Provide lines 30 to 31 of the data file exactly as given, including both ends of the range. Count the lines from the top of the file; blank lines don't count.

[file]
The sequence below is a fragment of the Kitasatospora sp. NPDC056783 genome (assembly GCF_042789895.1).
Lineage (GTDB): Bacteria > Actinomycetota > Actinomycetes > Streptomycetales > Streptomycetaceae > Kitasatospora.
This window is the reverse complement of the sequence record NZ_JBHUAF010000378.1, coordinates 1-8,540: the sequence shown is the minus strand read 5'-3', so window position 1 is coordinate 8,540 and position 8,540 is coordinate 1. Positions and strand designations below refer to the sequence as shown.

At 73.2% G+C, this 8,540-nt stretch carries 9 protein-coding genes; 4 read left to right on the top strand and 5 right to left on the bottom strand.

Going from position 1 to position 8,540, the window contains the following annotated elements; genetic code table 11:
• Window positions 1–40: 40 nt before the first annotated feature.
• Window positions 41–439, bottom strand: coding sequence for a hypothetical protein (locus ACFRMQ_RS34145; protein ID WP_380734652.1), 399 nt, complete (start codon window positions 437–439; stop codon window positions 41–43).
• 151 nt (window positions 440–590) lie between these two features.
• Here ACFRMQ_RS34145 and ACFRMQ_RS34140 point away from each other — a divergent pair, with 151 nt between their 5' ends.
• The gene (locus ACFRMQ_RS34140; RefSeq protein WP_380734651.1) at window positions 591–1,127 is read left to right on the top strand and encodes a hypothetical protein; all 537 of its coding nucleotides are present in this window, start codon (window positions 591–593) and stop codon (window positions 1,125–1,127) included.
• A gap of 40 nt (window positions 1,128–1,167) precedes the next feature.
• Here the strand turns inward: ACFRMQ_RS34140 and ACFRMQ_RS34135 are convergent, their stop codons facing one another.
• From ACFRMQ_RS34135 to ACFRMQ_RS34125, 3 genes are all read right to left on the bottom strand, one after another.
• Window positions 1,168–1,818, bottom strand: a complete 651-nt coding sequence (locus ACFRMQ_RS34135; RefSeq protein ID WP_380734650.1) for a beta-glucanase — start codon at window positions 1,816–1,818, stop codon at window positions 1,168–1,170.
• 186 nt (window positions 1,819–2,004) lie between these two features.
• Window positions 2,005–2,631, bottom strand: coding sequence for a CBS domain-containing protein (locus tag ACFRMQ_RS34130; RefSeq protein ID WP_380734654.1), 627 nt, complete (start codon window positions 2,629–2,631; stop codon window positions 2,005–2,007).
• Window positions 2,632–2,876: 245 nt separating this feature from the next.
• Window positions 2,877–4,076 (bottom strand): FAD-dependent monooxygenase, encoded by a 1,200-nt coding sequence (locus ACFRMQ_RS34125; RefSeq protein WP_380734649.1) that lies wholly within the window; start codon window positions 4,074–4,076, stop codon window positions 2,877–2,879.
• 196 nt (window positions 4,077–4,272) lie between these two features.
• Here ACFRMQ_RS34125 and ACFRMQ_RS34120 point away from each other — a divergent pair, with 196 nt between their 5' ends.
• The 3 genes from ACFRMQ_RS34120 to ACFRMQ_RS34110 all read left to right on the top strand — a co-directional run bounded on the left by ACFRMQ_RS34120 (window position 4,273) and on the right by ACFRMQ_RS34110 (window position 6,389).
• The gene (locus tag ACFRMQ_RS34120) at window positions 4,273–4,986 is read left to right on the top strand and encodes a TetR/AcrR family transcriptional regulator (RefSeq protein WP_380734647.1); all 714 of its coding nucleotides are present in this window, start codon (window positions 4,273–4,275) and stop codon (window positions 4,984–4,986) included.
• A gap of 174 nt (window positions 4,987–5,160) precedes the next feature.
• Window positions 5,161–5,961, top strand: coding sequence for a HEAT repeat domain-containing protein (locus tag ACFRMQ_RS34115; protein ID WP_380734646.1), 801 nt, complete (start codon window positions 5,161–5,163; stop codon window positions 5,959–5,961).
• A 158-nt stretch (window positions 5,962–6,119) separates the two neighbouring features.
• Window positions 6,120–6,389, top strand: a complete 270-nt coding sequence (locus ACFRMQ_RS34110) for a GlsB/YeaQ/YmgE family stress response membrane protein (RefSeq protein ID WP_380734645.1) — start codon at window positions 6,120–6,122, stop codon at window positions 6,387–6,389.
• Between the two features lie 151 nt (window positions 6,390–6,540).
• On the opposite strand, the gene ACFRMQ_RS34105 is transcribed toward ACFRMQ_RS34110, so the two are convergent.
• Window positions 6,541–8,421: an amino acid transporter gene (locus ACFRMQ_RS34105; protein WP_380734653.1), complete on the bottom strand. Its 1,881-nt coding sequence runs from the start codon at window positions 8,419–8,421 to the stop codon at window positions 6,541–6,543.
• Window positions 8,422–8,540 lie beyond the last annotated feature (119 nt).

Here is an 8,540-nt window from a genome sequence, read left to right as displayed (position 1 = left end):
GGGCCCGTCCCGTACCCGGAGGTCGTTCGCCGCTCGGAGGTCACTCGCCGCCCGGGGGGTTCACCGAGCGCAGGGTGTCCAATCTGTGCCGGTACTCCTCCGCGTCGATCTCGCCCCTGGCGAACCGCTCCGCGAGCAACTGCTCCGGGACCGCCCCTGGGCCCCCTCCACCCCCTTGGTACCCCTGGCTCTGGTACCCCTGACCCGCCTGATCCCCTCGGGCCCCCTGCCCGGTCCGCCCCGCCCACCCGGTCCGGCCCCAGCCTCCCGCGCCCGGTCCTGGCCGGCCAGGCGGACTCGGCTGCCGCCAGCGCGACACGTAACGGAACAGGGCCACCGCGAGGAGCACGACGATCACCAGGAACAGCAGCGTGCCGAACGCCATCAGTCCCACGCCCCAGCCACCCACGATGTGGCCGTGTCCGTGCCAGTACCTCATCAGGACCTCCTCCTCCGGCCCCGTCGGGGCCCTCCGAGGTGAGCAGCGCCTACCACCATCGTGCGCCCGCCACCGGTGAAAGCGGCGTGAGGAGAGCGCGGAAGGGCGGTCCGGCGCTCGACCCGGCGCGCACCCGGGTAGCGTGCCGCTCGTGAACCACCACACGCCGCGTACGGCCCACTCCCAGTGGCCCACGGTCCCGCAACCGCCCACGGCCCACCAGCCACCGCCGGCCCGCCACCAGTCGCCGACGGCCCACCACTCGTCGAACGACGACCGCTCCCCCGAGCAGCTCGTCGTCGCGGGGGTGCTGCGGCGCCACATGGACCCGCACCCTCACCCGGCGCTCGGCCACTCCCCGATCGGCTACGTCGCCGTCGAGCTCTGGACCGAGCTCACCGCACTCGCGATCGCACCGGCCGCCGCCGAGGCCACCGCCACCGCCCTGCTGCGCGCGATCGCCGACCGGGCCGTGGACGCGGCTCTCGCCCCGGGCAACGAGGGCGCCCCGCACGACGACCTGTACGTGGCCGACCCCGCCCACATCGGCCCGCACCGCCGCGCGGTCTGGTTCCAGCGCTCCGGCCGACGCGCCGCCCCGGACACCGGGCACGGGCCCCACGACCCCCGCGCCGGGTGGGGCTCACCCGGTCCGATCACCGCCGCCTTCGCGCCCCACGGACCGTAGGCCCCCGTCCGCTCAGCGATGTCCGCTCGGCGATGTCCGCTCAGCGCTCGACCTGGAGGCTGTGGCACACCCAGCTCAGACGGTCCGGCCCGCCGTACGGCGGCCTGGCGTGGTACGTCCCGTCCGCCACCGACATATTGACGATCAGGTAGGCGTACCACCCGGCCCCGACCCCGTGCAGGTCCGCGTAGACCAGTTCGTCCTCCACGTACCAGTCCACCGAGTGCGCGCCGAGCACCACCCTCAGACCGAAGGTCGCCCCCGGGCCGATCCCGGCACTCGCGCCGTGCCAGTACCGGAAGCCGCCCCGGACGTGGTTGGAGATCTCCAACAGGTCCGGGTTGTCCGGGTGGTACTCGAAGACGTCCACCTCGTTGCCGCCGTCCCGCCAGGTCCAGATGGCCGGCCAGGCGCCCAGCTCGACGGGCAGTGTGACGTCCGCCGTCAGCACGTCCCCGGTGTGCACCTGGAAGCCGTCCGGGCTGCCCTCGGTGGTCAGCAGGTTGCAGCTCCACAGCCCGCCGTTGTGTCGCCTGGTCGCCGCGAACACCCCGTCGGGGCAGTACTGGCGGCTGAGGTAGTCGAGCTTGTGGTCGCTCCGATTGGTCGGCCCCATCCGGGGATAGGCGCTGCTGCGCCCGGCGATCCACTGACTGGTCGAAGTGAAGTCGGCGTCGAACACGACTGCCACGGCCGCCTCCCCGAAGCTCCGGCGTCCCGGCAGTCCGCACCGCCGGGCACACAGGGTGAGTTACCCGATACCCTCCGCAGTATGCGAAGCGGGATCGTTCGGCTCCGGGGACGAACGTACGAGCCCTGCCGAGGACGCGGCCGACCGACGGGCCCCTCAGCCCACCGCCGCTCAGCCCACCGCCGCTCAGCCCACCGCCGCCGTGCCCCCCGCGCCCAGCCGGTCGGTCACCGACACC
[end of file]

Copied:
• Window positions 8,422–8,540 lie beyond the last annotated feature (119 nt).

Here is an 8,540-nt window from a genome sequence, read left to right as displayed (position 1 = left end):